The blog post below was submitted by Dr. Rick Silver, Founder and Director of The THRIVE Center, located in Columbia:
As these cold, rainy days of winter linger, we are all dreaming of 70-degree weather and weekends spent outdoors. And if you have a student graduating high school, you are already discussing the teenage version of getting-back-to-nature – the annual ritual known as Senior Week at the beach.
Although accepted as inevitable by many parents, a child’s participation in this event still needs to be approached thoughtfully. While true that most teens return from their revelries relatively unscathed, risks exists – death, serious injuries, rapes and arrests are all woven into the 25 year history of Maryland’s Senior Week.
Here are some tips about how to approach the discussions with your child around Senior Week, with a focus on how to inform and guide them in engaging in safe behaviors and good decision making.
1. Attendance is NOT a given – Despite parents often feeling pressured by their teens to permit them to go to Senior Week, sending your child off for a week of unsupervised fun-in-the-sun – with easy availability of alcohol and drugs -- needs to be carefully thought through.
Ask yourself: Do I trust my child to make the best possible decisions to stay safe? If the answer is not a clear “yes”, then expect them to stay home, and help them find alternate ways to celebrate their well-earned first step into adulthood.
Better yet, start early: if you are a parent for whom the notion of blessing a week at the beach for your still-vulnerable youngster brings feelings of dread, make it clear -- as they move through high school -- that graduation will be celebrated close to home, not at the beach.
Remember: the risks of illicit alcohol and drug use are frightening and in many cases, irreversible. Protect your child.
2. Offer the possibility of an alcohol- and drug-free trip -- Ocean City, Md., has a Play It Safe program (http://playitsafeoceancity.com/) that provides access to free concerts, laser tag and other activities, as well as a free wristband which lets you use the bus system for a week, at no charge.
3. Realistically speaking, Beach Week is first and foremost a setup for underage drinking -- If you are inclined to permit your child to go, take seriously your decision that you are condoning (abetting?) underage drinking. These are intentionally strong words to call attention to the perspective that this parental choice should not be taken lightly.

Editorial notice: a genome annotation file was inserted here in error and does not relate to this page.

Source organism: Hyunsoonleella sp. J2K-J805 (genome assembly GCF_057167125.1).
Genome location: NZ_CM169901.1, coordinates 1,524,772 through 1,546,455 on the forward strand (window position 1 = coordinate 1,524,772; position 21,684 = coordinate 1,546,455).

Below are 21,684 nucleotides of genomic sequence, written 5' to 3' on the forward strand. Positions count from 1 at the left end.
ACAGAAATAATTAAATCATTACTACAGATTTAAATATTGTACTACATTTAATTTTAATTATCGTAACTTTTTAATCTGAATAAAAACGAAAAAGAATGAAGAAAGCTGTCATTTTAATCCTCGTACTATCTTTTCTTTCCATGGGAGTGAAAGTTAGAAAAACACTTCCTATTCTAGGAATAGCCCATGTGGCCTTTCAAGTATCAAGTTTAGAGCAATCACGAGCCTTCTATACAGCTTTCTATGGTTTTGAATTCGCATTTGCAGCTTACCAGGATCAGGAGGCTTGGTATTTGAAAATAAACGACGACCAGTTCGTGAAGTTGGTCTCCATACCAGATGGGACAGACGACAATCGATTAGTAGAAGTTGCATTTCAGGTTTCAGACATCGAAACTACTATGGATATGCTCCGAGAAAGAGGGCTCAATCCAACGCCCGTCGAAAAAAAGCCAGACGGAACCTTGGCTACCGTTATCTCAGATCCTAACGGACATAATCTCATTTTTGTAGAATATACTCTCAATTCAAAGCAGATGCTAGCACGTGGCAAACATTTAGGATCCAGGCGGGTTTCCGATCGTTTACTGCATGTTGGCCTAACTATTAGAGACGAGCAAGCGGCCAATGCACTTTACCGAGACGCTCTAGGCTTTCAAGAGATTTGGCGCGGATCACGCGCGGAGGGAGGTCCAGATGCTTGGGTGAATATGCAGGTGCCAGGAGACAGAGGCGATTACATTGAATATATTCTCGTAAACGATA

While some parents might view underage alcohol use as an inevitable rite of passage, this does not absolve us of the responsibility for guiding our children on how to enjoy themselves appropriately without increasing risk.
Underage drinking remains a serious public health problem, with consequences such as aggressive behavior, property damage, injuries, violence, and deaths. A government study showed that alcohol is a factor in the deaths of 4,358 young people under age 21 each year, including:
· 1,580 deaths from motor vehicle crashes
· 1,269 from homicides
· 245 from alcohol poisoning, falls, burns, and drowning
· 492 from suicides
So remind your children:
· No drinking and driving
· Always have a designated driver
· Know your limits and your body – pace yourself, never drink on an empty belly, know your inner signals for when to stop, stay hydrated
· Never put your open drink down at a party
· Never go to a social event without a buddy who has your back
· If you get in a difficult situation and want to leave, call a friend, call an Uber, call a parent
4. Never go off by yourself -- Even when sober, young women are subject to threats to their safety and lives – particularly in a setting where boundaries are loose, the good times are rolling, and even the most careful teen is surrounded by peers with bad judgment and possibly worse intent.
Remind them: Always have a support system with you. Make sure that you and your friends have each other’s backs, and that you have discussed a way of getting help FAST if someone gets into trouble.
5. Know the signs of alcohol toxicity and drug overdose -- Alert eyes save lives. Get on-line with your teen and review the signs that an intoxicated friend is in trouble physically and mentally. Make sure that they know when and how to call for help.
6. Use your camera carefully -- While your teen will be avidly recording every aspect of their Senior Week adventures for years of fond memories, they must remember: what happens in Ocean City does NOT stay in Ocean City – especially if it has been posted on the internet. So tell your child: don’t post anything you wouldn’t want a future employer to see on Facebook. Don’t post anything that you think might result in cyberbullying.
As parents, we experience a sense of gratification when our children reach beyond their current limits. But in addition to great joys, adulthood offers great risks. If your child is going to Beach Week, do your part as a parent to help make their experience a fond memory. Our graduating seniors still need our wisdom to be safe and successful as they reach for the next rung in the ladder to independence.